by Jason Howerton at The Blaze
Last year, Modesto Junior College in Modesto, Calif., ordered a student not to pass out copies of the Constitution. On Monday, the school agreed to a $50,000 settlement and vowed to revise its policies to encourage free speech on campus, a decision officials reached as a result of the student’s First Amendment lawsuit.
Robert Van Tuinen, 26, applauded the decision, telling FoxNews.com that the college was enforcing an “unconstitutional speech code.” He said he is happy that his fellow students can all now “go out and exercise their right to free speech.”
As reported by TheBlaze in September, Van Tuinen video recorded his encounter with an unidentified campus officer who confronted him minutes after he started handing out copies of the U.S. Constitution on National Constitution Day.
“There are rules,” the officer says in the video.
“But do you know what this is?” Van Tuinen replies. “What are the rules? Why are the rules tied to my free speech?”
After some back and forth, Van Tuinen was escorted into an administrative office and informed that his free speech is regulated by campus rules. He was told he would have to go to a free speech zone in front of the student center if he wanted to continue handing out the pamphlets.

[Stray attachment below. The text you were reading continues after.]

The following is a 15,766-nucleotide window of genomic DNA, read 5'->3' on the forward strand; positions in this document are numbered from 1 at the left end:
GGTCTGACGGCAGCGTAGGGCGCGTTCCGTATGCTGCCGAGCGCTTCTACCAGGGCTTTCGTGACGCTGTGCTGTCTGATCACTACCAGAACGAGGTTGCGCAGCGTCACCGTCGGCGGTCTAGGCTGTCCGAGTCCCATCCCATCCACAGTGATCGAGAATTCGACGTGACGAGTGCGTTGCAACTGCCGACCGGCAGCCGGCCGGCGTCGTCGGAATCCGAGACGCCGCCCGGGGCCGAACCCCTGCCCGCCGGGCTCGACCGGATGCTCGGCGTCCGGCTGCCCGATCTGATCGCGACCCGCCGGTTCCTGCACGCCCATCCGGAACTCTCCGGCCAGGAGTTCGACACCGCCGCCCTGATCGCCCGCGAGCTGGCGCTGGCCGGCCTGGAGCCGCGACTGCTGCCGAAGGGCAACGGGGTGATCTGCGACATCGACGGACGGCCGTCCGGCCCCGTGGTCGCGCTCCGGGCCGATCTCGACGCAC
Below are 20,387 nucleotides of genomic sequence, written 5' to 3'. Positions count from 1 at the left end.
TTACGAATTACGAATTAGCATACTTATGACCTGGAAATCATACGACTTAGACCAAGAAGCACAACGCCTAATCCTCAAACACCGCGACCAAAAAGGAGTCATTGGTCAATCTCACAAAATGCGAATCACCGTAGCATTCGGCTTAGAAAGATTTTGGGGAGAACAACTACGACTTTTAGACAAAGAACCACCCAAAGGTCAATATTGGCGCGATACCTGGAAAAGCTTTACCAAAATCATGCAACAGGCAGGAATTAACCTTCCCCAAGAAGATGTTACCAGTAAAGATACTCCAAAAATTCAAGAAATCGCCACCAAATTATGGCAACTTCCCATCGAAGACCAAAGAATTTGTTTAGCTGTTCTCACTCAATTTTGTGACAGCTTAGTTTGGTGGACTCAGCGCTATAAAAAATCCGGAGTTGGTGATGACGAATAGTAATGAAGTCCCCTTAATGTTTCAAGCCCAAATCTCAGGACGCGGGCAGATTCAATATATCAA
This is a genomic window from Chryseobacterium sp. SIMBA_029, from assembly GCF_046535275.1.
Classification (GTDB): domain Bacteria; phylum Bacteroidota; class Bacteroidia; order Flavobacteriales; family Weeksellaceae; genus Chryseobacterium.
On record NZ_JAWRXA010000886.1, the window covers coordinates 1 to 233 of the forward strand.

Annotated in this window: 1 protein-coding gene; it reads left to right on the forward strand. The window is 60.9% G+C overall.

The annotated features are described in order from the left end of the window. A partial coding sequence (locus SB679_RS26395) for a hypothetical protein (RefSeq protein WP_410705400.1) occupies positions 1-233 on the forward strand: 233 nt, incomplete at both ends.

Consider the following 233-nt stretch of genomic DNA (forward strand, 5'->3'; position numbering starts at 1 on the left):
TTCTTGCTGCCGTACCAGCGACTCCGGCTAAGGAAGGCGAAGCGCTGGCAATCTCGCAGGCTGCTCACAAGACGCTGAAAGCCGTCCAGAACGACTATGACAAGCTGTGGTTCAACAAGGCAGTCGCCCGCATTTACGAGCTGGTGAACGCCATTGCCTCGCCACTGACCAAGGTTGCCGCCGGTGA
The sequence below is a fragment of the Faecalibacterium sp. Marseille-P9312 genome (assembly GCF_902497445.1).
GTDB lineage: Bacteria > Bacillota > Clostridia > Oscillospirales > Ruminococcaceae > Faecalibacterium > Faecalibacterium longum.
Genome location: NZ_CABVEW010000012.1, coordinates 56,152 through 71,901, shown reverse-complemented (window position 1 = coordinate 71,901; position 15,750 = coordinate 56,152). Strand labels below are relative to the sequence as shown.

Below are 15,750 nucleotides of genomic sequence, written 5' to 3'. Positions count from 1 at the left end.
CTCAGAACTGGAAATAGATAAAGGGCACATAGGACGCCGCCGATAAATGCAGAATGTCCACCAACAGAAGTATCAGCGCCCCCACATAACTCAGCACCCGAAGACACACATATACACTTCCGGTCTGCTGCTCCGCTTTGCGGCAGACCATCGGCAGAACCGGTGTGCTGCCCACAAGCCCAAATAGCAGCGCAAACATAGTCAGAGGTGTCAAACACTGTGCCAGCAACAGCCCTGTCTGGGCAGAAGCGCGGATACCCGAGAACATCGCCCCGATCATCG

That’s when the Foundation for Individual Rights in Education (FIRE) joined forces with a Washington law firm and filed a lawsuit in federal court. Roughly five months after the incident, the school essentially admitted full defeat by agreeing to the $50,000 settlement and promising to revise its speech code.
Though most of his $50,000 settlement will go towards paying legal fees, it’s likely that the lawsuit wasn’t about the money for Van Tuinen. He did say, however, he will be glad to use what’s leftover to pay some other bills.